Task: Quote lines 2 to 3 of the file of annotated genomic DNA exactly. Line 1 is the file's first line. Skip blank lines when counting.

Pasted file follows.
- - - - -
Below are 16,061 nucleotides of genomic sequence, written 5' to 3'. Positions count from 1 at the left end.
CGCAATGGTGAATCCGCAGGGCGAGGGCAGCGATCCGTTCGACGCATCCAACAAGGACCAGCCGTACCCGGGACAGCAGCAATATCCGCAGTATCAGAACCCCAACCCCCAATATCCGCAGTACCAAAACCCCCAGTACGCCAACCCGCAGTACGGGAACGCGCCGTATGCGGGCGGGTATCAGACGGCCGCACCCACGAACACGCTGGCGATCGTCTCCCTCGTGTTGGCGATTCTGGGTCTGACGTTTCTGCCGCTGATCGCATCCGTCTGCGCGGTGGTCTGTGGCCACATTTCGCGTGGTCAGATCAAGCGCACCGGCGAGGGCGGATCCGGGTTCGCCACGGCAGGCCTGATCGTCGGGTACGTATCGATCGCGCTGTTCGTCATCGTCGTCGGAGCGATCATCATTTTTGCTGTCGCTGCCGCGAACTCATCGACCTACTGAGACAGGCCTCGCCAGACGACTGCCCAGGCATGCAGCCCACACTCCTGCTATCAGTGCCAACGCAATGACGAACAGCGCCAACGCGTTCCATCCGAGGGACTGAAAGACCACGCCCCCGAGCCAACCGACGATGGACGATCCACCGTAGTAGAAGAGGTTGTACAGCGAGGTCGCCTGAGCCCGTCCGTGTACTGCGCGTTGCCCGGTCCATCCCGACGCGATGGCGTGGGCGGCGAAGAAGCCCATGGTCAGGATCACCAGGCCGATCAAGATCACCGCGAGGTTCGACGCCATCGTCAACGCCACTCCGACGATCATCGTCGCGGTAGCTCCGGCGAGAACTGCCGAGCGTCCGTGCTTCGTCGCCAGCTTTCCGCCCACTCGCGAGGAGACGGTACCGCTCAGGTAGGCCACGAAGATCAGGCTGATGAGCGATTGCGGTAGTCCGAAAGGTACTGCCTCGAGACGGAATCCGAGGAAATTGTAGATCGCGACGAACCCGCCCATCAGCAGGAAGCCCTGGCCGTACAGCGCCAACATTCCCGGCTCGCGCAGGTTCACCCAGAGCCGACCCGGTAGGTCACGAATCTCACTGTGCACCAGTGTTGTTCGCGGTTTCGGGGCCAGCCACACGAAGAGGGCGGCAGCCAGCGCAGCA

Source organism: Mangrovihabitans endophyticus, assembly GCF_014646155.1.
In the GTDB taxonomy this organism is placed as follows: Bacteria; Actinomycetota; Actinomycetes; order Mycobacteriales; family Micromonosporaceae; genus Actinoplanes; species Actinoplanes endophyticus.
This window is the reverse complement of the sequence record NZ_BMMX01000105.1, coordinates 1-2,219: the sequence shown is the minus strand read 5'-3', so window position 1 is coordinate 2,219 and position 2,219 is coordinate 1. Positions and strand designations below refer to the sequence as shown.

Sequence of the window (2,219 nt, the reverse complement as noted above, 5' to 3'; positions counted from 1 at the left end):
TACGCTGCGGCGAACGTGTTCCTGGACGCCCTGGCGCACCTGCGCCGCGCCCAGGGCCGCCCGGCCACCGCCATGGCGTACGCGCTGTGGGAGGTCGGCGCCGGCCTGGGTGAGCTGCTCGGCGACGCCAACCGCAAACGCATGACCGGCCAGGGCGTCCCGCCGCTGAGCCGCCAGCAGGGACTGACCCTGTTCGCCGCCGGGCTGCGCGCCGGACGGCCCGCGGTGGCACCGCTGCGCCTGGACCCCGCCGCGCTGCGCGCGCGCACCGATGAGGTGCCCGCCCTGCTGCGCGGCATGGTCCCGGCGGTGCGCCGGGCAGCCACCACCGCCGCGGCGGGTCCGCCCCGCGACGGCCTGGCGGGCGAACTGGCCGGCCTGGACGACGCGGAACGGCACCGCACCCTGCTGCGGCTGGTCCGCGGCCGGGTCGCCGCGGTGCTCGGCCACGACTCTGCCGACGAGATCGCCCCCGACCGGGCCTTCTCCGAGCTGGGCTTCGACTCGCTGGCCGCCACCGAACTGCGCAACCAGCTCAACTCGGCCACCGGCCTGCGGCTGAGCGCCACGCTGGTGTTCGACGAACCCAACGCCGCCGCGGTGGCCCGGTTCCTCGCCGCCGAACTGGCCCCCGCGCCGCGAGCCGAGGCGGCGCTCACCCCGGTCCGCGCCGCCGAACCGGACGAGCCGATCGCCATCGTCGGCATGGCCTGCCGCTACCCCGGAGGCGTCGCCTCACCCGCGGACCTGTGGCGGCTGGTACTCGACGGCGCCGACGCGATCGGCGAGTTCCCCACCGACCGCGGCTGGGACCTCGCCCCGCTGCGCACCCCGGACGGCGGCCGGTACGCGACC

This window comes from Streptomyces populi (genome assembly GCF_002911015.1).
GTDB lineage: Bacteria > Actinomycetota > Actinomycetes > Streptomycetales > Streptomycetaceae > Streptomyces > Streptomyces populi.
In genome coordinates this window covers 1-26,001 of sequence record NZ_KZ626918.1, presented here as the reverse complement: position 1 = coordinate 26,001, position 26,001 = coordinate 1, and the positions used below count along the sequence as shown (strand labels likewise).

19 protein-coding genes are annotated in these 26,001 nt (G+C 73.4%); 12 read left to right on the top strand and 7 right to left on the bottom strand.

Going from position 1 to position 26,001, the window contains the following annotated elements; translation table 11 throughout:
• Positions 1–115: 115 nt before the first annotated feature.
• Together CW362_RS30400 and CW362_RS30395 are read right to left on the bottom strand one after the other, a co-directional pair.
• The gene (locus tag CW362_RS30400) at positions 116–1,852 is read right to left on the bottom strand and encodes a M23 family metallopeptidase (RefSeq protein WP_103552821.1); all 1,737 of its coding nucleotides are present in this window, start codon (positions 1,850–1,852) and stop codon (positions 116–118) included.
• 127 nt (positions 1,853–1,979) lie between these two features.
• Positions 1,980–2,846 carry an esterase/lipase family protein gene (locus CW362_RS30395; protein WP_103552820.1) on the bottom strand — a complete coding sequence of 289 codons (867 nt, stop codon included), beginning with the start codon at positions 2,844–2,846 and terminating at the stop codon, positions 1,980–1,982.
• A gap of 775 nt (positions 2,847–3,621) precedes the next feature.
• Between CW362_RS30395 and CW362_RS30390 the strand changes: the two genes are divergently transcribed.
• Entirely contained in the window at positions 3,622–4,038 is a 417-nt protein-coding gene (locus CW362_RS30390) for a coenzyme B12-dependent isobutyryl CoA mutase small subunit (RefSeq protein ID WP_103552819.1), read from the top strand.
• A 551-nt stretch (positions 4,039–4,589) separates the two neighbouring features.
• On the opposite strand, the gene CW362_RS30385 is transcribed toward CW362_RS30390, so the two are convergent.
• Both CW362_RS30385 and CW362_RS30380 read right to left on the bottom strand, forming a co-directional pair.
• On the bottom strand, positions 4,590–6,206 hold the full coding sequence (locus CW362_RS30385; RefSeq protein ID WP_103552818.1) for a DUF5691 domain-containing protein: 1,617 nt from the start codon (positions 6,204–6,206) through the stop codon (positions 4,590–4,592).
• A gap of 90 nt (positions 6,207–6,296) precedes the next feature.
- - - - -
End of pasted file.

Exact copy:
CGCAATGGTGAATCCGCAGGGCGAGGGCAGCGATCCGTTCGACGCATCCAACAAGGACCAGCCGTACCCGGGACAGCAGCAATATCCGCAGTATCAGAACCCCAACCCCCAATATCCGCAGTACCAAAACCCCCAGTACGCCAACCCGCAGTACGGGAACGCGCCGTATGCGGGCGGGTATCAGACGGCCGCACCCACGAACACGCTGGCGATCGTCTCCCTCGTGTTGGCGATTCTGGGTCTGACGTTTCTGCCGCTGATCGCATCCGTCTGCGCGGTGGTCTGTGGCCACATTTCGCGTGGTCAGATCAAGCGCACCGGCGAGGGCGGATCCGGGTTCGCCACGGCAGGCCTGATCGTCGGGTACGTATCGATCGCGCTGTTCGTCATCGTCGTCGGAGCGATCATCATTTTTGCTGTCGCTGCCGCGAACTCATCGACCTACTGAGACAGGCCTCGCCAGACGACTGCCCAGGCATGCAGCCCACACTCCTGCTATCAGTGCCAACGCAATGACGAACAGCGCCAACGCGTTCCATCCGAGGGACTGAAAGACCACGCCCCCGAGCCAACCGACGATGGACGATCCACCGTAGTAGAAGAGGTTGTACAGCGAGGTCGCCTGAGCCCGTCCGTGTACTGCGCGTTGCCCGGTCCATCCCGACGCGATGGCGTGGGCGGCGAAGAAGCCCATGGTCAGGATCACCAGGCCGATCAAGATCACCGCGAGGTTCGACGCCATCGTCAACGCCACTCCGACGATCATCGTCGCGGTAGCTCCGGCGAGAACTGCCGAGCGTCCGTGCTTCGTCGCCAGCTTTCCGCCCACTCGCGAGGAGACGGTACCGCTCAGGTAGGCCACGAAGATCAGGCTGATGAGCGATTGCGGTAGTCCGAAAGGTACTGCCTCGAGACGGAATCCGAGGAAATTGTAGATCGCGACGAACCCGCCCATCAGCAGGAAGCCCTGGCCGTACAGCGCCAACATTCCCGGCTCGCGCAGGTTCACCCAGAGCCGACCCGGTAGGTCACGAATCTCACTGTGCACCAGTGTTGTTCGCGGTTTCGGGGCCAGCCACACGAAGAGGGCGGCAGCCAGCGCAGCA

Source organism: Mangrovihabitans endophyticus, assembly GCF_014646155.1.